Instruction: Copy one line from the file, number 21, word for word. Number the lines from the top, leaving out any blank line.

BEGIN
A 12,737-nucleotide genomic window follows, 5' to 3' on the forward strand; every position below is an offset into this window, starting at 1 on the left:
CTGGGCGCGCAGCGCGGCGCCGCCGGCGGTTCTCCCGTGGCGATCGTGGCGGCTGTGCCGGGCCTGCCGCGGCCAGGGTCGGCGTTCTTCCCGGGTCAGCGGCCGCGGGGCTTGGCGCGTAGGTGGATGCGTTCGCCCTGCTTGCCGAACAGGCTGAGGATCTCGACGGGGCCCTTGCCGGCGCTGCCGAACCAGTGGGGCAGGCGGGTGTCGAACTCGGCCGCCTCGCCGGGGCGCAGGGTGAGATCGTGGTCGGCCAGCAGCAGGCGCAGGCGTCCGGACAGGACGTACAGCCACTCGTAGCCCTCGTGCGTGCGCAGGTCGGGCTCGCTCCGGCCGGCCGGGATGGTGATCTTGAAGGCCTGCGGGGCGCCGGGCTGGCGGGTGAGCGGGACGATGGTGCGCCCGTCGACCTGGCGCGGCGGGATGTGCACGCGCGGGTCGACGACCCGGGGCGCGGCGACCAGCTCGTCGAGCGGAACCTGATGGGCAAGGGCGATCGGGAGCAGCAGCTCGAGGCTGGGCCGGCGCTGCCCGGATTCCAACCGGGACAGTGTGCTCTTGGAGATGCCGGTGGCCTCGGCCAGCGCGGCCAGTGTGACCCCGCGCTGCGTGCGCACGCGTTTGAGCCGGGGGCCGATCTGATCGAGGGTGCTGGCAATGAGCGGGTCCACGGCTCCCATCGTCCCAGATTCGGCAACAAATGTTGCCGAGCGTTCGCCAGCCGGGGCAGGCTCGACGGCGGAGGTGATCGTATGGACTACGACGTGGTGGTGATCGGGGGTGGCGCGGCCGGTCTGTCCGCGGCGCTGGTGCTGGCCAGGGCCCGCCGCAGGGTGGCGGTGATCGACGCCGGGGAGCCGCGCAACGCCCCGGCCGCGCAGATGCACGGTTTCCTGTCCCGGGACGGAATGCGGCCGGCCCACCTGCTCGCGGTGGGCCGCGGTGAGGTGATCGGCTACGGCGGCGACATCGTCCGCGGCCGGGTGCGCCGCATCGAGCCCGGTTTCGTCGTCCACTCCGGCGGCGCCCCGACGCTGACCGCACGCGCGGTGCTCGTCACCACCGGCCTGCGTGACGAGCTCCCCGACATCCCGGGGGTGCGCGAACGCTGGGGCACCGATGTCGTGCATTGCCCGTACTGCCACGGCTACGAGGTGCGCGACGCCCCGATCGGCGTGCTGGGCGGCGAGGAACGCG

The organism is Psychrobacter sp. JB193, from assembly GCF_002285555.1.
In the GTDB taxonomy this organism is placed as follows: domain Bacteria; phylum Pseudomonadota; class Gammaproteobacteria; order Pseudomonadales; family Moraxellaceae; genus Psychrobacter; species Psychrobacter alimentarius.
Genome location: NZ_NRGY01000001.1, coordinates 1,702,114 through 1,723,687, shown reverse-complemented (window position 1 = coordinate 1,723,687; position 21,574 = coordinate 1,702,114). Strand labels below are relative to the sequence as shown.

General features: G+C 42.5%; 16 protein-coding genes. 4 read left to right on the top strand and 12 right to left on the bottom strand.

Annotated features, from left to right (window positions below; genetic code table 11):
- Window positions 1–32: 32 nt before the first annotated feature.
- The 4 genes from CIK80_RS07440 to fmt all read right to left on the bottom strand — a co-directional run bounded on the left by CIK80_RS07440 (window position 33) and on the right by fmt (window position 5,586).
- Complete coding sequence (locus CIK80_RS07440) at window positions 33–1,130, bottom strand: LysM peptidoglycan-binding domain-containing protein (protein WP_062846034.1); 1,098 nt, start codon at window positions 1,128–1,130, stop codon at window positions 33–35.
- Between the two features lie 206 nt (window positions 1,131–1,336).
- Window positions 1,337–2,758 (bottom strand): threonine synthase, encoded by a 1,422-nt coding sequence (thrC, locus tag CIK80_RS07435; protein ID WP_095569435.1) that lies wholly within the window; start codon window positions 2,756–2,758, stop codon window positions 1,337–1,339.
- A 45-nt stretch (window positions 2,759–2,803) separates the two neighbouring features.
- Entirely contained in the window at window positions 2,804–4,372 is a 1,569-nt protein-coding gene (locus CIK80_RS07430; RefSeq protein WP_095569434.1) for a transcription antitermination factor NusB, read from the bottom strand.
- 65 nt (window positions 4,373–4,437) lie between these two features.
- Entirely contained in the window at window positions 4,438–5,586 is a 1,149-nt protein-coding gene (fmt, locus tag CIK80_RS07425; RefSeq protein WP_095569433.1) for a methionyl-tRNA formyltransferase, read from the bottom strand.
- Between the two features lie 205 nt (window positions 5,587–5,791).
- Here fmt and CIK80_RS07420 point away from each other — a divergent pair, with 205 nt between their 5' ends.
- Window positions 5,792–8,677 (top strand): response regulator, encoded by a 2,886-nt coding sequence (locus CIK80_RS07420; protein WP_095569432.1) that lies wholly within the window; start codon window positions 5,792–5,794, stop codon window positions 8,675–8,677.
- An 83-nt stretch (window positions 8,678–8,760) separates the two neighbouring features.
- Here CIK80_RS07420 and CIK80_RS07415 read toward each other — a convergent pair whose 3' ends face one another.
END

- Here CIK80_RS07420 and CIK80_RS07415 read toward each other — a convergent pair whose 3' ends face one another.